India's Minister of External Affairs, Sushma Swaraj, held another meeting in the capital with family members of the 39 Indian construction workers considered missing in Iraq since 2014. While multiple accounts since have suggested that the workers, thought to be kidnapped by ISIS, were killed, the lack of physical or scientific evidence has kept the Indian government in hope that they still may be alive somewhere.
After Iraq's Prime Minister Haider al-Abadi visited Mosul two weeks ago, declaring the besieged town where Abu Bakr al-Baghdadi announced the formation of the "caliphate" free from ISIS, India sent its envoy, Minister of State for External Affairs VK Singh, to Erbil in Iraqi Kurdistan to continue its quest to find out about the fate of its missing citizens. Three years since their disappearance, perhaps a poor understanding of the ground dynamics of the Iraqi civil conflict against the so-called Islamic State has created a quagmire of sorts for New Delhi. While the government has been repeatedly meeting the families of those missing, the constant offerings of hope to the bereaved has perhaps been the most unfortunate outcome of this exercise, with little to no basis or workable intelligence to claim that the 39 are, in fact, alive.
The constant offerings of hope to the bereaved has perhaps been the most unfortunate outcome of this exercise
Over the past week, India added more confusion to this story, by claiming information suggesting the missing people could be in a prison in Badush, a village in the Nineveh province, north-west of Mosul. However, the subsequent visit by Iraq's foreign minister Ibrahim al-Jaafari to India has added further to the chaos, as he clarified that no information is available on the fate of the missing Indians, and that the Badush prison is under Iraqi Army control. A visit to Badush by Indian journalist Anchal Vohra found the reality against New Delhi's narrative as well, as she reported on the Badush prison lying in ruins, with roofless buildings and an area littered with mines. It was the first week of March when Iraqi Army had claimed full control over Badush and its prison, part of the forces' campaign to re-take western Mosul from ISIS, on their way to claim the second largest Iraqi city out of ISIS's control completely.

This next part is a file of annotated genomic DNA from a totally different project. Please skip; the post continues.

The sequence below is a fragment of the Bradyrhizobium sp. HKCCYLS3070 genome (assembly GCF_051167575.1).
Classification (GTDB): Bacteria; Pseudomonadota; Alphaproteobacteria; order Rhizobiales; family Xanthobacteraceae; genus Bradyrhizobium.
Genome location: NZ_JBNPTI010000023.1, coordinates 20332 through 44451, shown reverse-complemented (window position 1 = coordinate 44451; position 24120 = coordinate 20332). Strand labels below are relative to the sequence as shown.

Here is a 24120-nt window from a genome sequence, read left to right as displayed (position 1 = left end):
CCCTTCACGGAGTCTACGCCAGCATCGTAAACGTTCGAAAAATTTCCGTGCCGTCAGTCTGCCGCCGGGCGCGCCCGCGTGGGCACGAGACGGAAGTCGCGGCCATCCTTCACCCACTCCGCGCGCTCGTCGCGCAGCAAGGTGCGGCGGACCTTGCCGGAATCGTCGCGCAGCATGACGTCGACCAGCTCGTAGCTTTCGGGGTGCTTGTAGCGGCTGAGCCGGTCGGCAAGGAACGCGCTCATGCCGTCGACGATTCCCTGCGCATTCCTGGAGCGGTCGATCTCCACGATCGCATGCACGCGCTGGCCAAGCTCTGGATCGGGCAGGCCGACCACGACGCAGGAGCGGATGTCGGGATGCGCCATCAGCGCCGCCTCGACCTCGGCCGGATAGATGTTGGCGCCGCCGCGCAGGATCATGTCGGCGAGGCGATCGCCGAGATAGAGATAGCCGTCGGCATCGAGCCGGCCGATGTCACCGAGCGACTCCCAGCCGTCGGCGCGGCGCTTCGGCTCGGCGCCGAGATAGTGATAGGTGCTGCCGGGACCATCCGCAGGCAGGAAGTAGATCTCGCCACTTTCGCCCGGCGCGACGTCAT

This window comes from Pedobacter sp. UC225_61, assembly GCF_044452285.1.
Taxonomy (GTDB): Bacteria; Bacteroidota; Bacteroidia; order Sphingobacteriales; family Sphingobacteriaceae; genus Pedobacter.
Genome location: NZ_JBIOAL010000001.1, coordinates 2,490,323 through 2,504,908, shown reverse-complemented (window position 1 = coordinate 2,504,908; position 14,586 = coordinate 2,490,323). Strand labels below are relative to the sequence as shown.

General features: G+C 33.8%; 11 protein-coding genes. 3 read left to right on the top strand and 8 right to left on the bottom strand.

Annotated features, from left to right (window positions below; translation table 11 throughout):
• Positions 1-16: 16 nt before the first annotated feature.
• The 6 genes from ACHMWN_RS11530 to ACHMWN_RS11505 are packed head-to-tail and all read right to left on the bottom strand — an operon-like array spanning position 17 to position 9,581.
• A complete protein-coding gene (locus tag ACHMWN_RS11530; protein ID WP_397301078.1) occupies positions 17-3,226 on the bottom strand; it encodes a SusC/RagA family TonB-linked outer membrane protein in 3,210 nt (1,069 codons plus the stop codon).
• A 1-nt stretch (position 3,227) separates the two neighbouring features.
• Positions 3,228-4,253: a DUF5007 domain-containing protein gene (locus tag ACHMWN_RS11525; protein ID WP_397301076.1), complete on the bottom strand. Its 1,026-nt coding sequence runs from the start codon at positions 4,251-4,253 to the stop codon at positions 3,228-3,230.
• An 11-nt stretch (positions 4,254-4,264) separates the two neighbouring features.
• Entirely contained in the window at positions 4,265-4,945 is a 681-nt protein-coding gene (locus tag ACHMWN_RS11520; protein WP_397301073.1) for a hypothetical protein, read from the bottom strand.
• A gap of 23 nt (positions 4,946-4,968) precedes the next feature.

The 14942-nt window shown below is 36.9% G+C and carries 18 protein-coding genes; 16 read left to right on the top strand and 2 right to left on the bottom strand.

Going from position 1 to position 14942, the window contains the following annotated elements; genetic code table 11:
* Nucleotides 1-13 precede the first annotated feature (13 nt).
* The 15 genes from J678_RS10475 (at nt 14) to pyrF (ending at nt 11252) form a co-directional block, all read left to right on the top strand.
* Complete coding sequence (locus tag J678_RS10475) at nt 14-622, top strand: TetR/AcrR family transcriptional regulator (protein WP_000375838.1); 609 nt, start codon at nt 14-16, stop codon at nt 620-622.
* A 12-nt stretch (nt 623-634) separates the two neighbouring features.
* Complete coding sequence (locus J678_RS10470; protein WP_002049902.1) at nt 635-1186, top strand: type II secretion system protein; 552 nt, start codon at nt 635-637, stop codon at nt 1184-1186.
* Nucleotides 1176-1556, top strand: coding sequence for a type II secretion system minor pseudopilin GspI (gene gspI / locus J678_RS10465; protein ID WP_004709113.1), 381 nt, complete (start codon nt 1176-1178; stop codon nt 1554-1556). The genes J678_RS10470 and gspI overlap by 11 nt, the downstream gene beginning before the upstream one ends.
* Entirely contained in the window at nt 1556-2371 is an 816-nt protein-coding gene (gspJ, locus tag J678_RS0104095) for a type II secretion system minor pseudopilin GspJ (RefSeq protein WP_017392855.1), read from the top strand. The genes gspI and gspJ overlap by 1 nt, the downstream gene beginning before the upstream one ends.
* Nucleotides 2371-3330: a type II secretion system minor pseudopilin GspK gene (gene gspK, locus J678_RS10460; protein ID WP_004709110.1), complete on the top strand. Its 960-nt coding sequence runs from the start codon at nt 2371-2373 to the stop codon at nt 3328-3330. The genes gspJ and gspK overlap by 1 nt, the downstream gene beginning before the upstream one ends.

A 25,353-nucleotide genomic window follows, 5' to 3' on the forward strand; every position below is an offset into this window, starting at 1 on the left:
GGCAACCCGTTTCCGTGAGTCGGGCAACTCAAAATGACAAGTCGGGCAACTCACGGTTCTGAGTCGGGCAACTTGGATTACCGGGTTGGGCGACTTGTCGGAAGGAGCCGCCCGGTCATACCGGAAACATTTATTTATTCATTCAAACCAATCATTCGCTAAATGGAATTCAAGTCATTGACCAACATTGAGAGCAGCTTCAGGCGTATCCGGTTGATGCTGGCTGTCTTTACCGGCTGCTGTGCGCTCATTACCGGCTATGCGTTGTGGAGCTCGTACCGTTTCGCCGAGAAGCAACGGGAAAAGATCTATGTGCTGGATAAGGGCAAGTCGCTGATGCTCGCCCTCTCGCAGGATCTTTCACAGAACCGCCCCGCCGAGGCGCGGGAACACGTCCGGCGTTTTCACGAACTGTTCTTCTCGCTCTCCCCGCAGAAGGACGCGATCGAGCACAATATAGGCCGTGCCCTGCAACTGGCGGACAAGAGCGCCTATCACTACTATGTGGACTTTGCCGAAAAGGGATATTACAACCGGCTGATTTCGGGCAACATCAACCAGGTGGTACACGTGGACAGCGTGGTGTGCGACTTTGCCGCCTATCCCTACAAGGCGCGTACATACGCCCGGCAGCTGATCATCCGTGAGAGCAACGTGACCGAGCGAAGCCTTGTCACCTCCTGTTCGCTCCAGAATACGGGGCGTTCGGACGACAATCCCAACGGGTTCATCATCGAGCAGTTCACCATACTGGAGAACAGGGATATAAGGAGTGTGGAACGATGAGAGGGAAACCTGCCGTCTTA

However, keeping these information misnomers aside, it is consequentially more important to try understand what could have happened to those 39 Indian construction workers, and for this, it is pivotal to understand how ISIS works as an insurgent group. First of all, the fact that, as per reports, the Indian workers were taken hostage by ISIS in 2014 is important in itself. The period from 2014-15 was when ISIS made huge grounds both in Iraq and Syria, it took over the task of governing large swathes of territory, which, as per some analysts, at its peak was geographically as big, if not bigger, than the United Kingdom. During this period, thousands of foreign fighters joined the supposed caliphate, and by the end of 2015, ISIS was worth an estimated $2 billion from a variety of sources, such as oil smuggling, crime and taxation and perhaps, most importantly, kidnappings and extortions.
During the period of the workers' disappearance, ISIS derived a lot of money from abducted foreign nationals, but also used them to be involved in construction and reinforcement projects. However, non-Muslims were in a more precarious position than local Muslim citizens of a region under ISIS's reign. While local non-Muslims were required to pay jizya (protection tax), the cases of executions of non-Muslims during ISIS's juggernaut to claim territory in Iraq and Syria were expected to be stratospheric, with no official counts available. These ground realities dictated by ISIS ideology put the missing Indian workers in an almost paralytic position, even if we would like to entertain a mirage of a scenario where they may have escaped.
The above, of course, is penciling in and trying to build an argument linking with realities of ISIS and its dealings with prisoners. However, the fact that the number of Indian workers in Iraq was 40, and not 39, is where much of the available credible evidence lies. Harjit Masih, who was part of the group abducted in Iraq, was the only one to escape. As per his accounts, the other 39 were shot dead in front of him, and he was the sole survivor of the execution-style event orchestrated by ISIS. However, Masih's account is seemingly being considered as invalid due to the lack of physical evidence, which, in all probability, the Indian government may never find. Badush prison was the scene of a mass execution by ISIS in 2014, where even conservative estimates put the death toll above 1,000. The Badush region, as much of Mosul and its neighbouring geography, is littered with unmarked graves and mass graves. Attempting to find mortal remains or DNA evidence there is next to impossible.
Harjit Masih, who was part of the group abducted in Iraq, was the only one to escape
The argument that the workers could still be alive under ISIS arrest has, as of today, become even more unviable, as the great territorial gains that ISIS made during the last two years have diminished significantly. Keeping prisoners during territorial battles with dwindling number of combatants is not a viable strategy, add to this the fact that, as per information available, no ransom demands were made for the Indian workers to the Indian embassy in Baghdad, the consulate in Erbil or to the Iraqi Army. Looking for a silver lining around a cloud burst is a futile exercise both for the state and, more importantly, for the families of the missing 39.
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